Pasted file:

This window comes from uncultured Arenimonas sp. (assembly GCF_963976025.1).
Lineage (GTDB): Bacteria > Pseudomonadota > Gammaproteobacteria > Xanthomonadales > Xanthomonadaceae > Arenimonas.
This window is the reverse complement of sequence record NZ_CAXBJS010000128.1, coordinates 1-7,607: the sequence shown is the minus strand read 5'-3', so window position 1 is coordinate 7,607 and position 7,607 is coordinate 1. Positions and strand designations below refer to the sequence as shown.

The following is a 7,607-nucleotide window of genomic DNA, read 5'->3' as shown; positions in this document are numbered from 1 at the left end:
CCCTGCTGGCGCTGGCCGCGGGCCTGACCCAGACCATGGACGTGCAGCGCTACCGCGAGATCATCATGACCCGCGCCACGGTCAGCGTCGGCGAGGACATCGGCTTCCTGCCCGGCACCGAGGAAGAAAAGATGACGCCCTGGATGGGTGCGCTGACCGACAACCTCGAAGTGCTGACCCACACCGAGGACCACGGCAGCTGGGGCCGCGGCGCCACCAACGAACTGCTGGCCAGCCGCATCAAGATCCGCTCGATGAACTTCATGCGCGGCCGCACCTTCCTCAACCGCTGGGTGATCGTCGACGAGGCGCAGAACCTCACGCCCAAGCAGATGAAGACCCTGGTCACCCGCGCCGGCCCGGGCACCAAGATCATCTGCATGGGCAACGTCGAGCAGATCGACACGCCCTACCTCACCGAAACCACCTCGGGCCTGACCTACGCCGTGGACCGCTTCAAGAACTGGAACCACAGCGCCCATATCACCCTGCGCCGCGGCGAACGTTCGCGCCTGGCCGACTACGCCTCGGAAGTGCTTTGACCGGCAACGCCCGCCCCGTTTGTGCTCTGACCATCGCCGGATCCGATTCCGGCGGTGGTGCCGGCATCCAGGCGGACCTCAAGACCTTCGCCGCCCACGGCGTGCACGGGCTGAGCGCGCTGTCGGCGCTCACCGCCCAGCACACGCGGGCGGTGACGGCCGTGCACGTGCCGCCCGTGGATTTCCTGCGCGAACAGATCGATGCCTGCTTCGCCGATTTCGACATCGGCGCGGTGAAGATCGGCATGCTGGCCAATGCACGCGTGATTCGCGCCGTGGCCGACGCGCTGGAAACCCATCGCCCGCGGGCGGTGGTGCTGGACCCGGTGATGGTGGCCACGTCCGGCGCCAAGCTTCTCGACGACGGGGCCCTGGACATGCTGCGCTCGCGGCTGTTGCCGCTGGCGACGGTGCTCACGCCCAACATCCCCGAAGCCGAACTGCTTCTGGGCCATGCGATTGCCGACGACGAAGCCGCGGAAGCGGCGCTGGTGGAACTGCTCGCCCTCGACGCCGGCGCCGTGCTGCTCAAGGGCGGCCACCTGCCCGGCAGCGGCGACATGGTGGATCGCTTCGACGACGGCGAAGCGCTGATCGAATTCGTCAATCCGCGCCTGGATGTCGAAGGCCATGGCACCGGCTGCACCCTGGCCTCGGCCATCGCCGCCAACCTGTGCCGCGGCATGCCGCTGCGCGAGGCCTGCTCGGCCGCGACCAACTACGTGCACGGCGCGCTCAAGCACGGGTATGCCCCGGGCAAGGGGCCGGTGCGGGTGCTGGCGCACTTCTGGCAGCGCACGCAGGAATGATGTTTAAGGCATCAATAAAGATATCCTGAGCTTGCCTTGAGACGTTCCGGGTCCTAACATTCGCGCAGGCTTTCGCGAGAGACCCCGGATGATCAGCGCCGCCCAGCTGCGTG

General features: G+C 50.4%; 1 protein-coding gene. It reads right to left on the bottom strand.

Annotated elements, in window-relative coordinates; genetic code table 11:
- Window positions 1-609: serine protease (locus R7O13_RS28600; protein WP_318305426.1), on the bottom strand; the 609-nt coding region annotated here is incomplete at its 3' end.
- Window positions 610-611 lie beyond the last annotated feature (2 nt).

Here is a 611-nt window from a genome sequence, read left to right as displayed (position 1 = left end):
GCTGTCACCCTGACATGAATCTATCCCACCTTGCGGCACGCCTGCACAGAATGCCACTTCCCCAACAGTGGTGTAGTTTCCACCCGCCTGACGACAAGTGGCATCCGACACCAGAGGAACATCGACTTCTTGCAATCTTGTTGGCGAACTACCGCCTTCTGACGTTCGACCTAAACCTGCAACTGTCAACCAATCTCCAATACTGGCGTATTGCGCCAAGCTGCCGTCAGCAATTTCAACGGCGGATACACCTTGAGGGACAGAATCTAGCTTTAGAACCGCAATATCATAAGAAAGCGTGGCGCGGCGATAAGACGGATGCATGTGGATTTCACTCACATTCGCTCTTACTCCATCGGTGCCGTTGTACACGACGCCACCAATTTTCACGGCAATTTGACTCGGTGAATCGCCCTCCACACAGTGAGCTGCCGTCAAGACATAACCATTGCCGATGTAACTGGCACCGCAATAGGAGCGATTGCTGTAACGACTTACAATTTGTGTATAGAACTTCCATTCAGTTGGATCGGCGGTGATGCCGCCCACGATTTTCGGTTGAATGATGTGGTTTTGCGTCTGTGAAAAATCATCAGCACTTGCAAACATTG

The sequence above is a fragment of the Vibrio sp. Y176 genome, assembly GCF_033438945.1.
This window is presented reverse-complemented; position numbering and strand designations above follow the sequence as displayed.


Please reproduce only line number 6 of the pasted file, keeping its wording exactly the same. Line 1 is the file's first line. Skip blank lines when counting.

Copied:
General features: G+C 50.4%; 1 protein-coding gene. It reads right to left on the bottom strand.